ligature at the time of massive
traumatic haemorrage or repair of
rupture uterus/emergency obstetrical
• GYNAECOLOGICAL –
• Immediate detection of
bladder injury/ Ureter.
• Watertight closure of
• Extra-vesical drain
• Avoidance of vaginal
incision if possible after
recognition of bladder
• Prolonged uninterrupted
bladder drainage in
• An intrafascial technique for hysterectomy also may
protect the bladder and ureter injury .
• The use of a two-way indwelling catheter, sharp
dissection to isolate the bladder, an extraperitoneal
cystostomy when the dissection is difficult,
retrograde filling of the bladder when injury is
suspected, and repair of an overt bladder injury only
after mobilization of the injured area.
• Retrograde filling of the bladder also may help
define the border of a bladder otherwise distorted or
displaced by prior surgery or a lower uterine
• Cystitis, vaginitis, and perineal dermatitis should be treated with the
• Perineal care is important and makes the patient more comfortable
and tolerant of delayed closure.
• Frequent pad changes are required to minimize inflammation,
edema, and vulvar irritation.
• Zinc oxide ointment or a cream containing lanolin may be especially
helpful in the treatment of perineal and vulvar dermatitis.
• Indweling catheter and nursing of patient in sim’s position or in prone
position----the fistula in trigone area will be at higher level , catheter
will drain each drop of urine coming down in bladder ;so fistulous
tract will remain relatively dry .
• Keeping so –the vulva will be dry, Even small tiny fistula may close.
TIMING OF REPAIR
• Success rate for immediate repair is 98.4%.
• The traditional belief is to wait a minimum of 3 to 6
months after the inciting event or the last attempt at
• If the gynaecological fistula is recognized within the
first 48 hours postoperatively , It can be repaired
immediately as the tissue is more mobile, have less
inflammation and amenable to early repair.
• Large fistulae may be easier to repair once the tract
is allowed to heal and edema resolves.
• Fistulae arising later usually are complicated by
significant edema, inflammation, and induration. An
interval of 3 months from injury to repair in obstetric
and surgical fistulae allows inflammation and edema
to resolve and better chances of good healing.
General Principles of fistula repair
• Good exposure , spot less bright light .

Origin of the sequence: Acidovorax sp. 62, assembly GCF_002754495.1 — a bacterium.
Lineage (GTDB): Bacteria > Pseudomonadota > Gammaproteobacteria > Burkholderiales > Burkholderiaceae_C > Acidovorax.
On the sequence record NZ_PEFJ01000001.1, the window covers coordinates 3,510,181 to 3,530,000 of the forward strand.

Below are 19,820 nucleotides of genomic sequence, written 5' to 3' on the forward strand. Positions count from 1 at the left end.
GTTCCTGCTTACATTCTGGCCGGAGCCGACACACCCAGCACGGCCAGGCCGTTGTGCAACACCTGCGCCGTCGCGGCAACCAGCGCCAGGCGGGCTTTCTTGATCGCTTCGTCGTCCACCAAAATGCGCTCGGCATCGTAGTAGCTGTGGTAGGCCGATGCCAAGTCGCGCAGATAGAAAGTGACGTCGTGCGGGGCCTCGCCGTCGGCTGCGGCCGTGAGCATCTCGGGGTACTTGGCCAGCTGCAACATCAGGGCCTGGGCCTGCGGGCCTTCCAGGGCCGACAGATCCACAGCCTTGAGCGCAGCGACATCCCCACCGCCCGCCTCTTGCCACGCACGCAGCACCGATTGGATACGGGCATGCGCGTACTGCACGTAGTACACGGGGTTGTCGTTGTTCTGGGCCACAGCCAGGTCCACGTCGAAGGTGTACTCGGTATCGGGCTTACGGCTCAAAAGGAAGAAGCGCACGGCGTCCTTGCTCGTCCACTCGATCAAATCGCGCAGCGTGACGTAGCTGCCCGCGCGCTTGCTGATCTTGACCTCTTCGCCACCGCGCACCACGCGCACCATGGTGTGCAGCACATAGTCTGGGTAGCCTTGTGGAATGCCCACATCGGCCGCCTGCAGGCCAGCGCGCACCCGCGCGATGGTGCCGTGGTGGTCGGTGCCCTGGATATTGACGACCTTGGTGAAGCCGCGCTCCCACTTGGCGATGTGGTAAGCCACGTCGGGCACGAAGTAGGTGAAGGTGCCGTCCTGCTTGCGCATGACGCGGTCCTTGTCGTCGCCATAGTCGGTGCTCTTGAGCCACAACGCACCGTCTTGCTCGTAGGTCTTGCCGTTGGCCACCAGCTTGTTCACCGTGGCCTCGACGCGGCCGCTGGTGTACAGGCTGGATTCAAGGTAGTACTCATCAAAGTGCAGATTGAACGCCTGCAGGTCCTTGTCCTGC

• Selection of route of fistula repair depends on surgeons
experience with best route as well as location of fistula
size ,number or associated uretric fistula.
• Mobilization of bladder.
• Excision of scar tissue.
• Tension free suturing.
• Closure in layers.
• Interposition of flaps or grafts—omentum , muscle etc.
• Postoperative continuous bladder drainage for 2-3
PRINCIPLE OF FISTULA REPAIR
• Adequate exposure of fistula tract with debridement
of devitalised and ischaemic tissues .
• Removal of involved foreign bodies or synthetic
materials from region of fistula(if possible).
• Careful dissection and anatomic separation of the
involved organ cavities.
• Water tight closure.
• Use of well vascularized ,healthy tissues flaps of
repair(traumatic handling of tissue).
• Multiple layer closure.
• Tension free, non-overlapping suture lines
• Adequate urinary tract drainage and stinting urethra
• Treatment and prevention of infection(Appropriate
use of antimicrobials).
• Maintenance of haemostasis.
• Wide mobilization of the vaginal epithelium to
expose the bladder
• Excision of all scar tissue, even at the risk of
increasing the size of the fistula in an attempt to
create a fresh bladder injury• (this recommendation
is not universally acceptable)
A: Ureters have been catheterized. An incision through
the vaginal epithelium is made circumferentially
around the fistula. B: The vaginal epithelium is widely
mobilized from the bladder. The scarred fistula tract
should be excised.
C: A continuous (or interrupted) delayed-absorbable
suture inverts the mucosa into the bladder. D: A second
suture line is placed in the musculofascial layer to
reinforce the first. Vaginal epithelium is trimmed and
Latzko technique for a closure of a simple posthysterectomy
vesicovaginal fistula. (A)A circumferential incision is made
around the fistula. The fistula is not excised. B: The vaginal
epithelium is mobilized approximately 2 cm from the fistula.
C: Delayed-absorbable interrupted mattress sutures are
placed parallel to the edge of the fistula tract to invert it into
the bladder. D: One or two additional rows of suture
approximate the musculofascial layer of the bladder.
The vaginal epithelium is closed transversely
with interrupted delayed-absorbable sutures.
A: The lateral margin of the labia majora is incised vertically)
The fat pad adjacent to the bulbocavernosus muscle is
mobilized, leaving a broad pedicle attached at the inferior
C: The fat pad is drawn through a tunnel beneath the labia minor and
vaginal mucosa and sutured with delayed-absorbable sutures to the
fascia of the urethra and bladder. D: The vaginal mucosa is mobilized
widely to permit closure over the pedicle without tension. The vulvar
incision is closed with interrupted delayed-absorbable sutures.
Abdominal Approach for
Vesicovaginal Fistula Repair